land, where he was powerful. Persecution From ..s compromise the Church of England gradually changed a sect into a faction. That sprung. In many respects, indeed, it has been there was any thing in the religious opinions vell for her, that in an age of exuberant zeal, of the Puritans, which rendered them hostile her principal founders were mere politicians. to monarchy, has never been proved to our To this circumstance she owes her moderate satisfaction. After our civil contests, it be. aricles, her decent ceremonies, her noble and came the fashion to say that Presbyterianisio paihetic liturgy. Her worship is not disfigured was connected with Republicanism; just as by mummery. Yet she has preserved, in a it has been the fashion to say, since the time far greater degree than any of her Protestant of the French Revolution, that Infidelity is consisters, that art of striking the senses, and fill- nected with Republicanism. It is perfectly ing the imagination, in which the Catholic true, that a church constituted on the CalvinChurch so eminently excels. But on the other istic model will not strengthen the hands of hand, she continued to be, for more than a the sovereign so much as a hierarchy, which hundred and fifty years, the servile handmaid consists of several ranks, differing in dignity of monarchy, the steady enemy of public liber- and emolument, and of which all the members ty. The divine rights of kings, and the duty are constantly looking to the government for of passively obeying all their commands, were promotion. But experience has clearly shown her favourite tenets. She held them firmly that a Calvinistic church, like every other through times of oppression, persecution, and church, is disaffected when it is persecuted, licentiousness; while law was trampled down; quiet when it is tolerated, and actively loyal while judgment was perverted; while the peo- when it is favoured and cherished. Scotland ple were eaten as though they were bread. has had a Presbyterian establishment during Orce and but once--for a moment, and but for a century and a half. Yet her General Asa moment—when her own dignity and property sembly has not, during that period, given half were touched, she forgot to practise the sub- so much trouble to the government as the mission which she had taught.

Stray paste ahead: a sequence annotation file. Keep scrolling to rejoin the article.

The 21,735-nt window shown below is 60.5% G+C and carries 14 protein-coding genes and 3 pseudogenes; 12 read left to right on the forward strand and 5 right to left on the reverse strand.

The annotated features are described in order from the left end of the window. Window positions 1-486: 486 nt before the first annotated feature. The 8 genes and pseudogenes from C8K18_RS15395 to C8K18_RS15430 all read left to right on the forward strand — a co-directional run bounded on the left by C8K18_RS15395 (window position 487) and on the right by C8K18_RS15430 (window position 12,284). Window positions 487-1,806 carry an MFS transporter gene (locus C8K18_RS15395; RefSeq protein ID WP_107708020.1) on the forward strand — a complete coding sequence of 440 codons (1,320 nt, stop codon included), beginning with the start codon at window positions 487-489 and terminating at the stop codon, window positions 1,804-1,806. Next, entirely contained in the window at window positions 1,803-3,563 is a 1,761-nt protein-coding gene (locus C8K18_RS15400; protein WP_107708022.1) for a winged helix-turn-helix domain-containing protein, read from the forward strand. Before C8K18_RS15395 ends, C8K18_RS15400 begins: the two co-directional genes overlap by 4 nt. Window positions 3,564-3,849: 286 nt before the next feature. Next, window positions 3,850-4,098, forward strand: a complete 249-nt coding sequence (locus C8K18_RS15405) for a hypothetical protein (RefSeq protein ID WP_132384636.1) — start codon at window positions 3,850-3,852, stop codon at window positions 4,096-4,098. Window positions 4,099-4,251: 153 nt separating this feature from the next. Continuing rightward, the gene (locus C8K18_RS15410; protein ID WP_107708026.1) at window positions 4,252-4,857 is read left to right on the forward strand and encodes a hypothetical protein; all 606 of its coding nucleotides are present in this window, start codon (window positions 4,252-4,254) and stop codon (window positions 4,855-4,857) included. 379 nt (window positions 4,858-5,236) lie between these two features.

Convocation of the Church of England gave Elizabeth clearly discerned the advantages to it during the thirty years which followed the which were to be derived from a close connec- Revolution. That James and Charles should tion between the monarchy and the priesthood. have been mistaken on this point, is not sur. At the time of her accession, indeed, she evi- prising. But we are astonished, we must condently meditated a partial reconciliation with fess, when writers of our own time, men who Rome. And throughout her whole life, she have before them the proof of what toleration leaned strongly to some of the most obnoxious can effect, men who may see with their own parts of the Catholic system. But her impe- eyes that the Presbyterians are no such monrious temper, her keen sagacity, and her pecu- sters, when government is wise enough to let liar situation, soon led her to attach herself them alone, should defend the old persecutions, completely to a church which was all her own. on the ground that they were indispensable On the same principle on which she joined it, to the safety of the church and the throne. she attempted to drive all her people within How persecution protects churches and its pale by persecution. She supported it by thrones was soon made manifest. A systemsevere penal laws, not because she thought atic political opposition, vehement, daring, and conformity to its discipline necessary to salva- inflexible, sprang from a schism about trifles, tion, but because it was the fastness which ar- altogether unconnected with the real interests bitrary power was making strong for itself; of religion or of the state. Before the close because she expected a more profound obedi- of the reign of Elizabeth it began to show ence from those who saw in her both their itself. It broke forth on the question of the civil and their ecclesiastical head, than from monopolies. Even the imperial Lioness was those who, like the Papists, ascribed spiritual compelled to abandon her prey, and slowly and authority to the Pope, or from those who, like fiercely to recede before the assailants. The some of the Puritans, ascribed it only to Hea- spirit of liberty grew with the growing wealth ven. To dissent from her establishment was and intelligence of the people. The feeble to dissent from an institution founded with an struggles and insults of James irritated instead expres. view to the maintenance and extension of suppressing it. And the events which im. of the royal prerogative.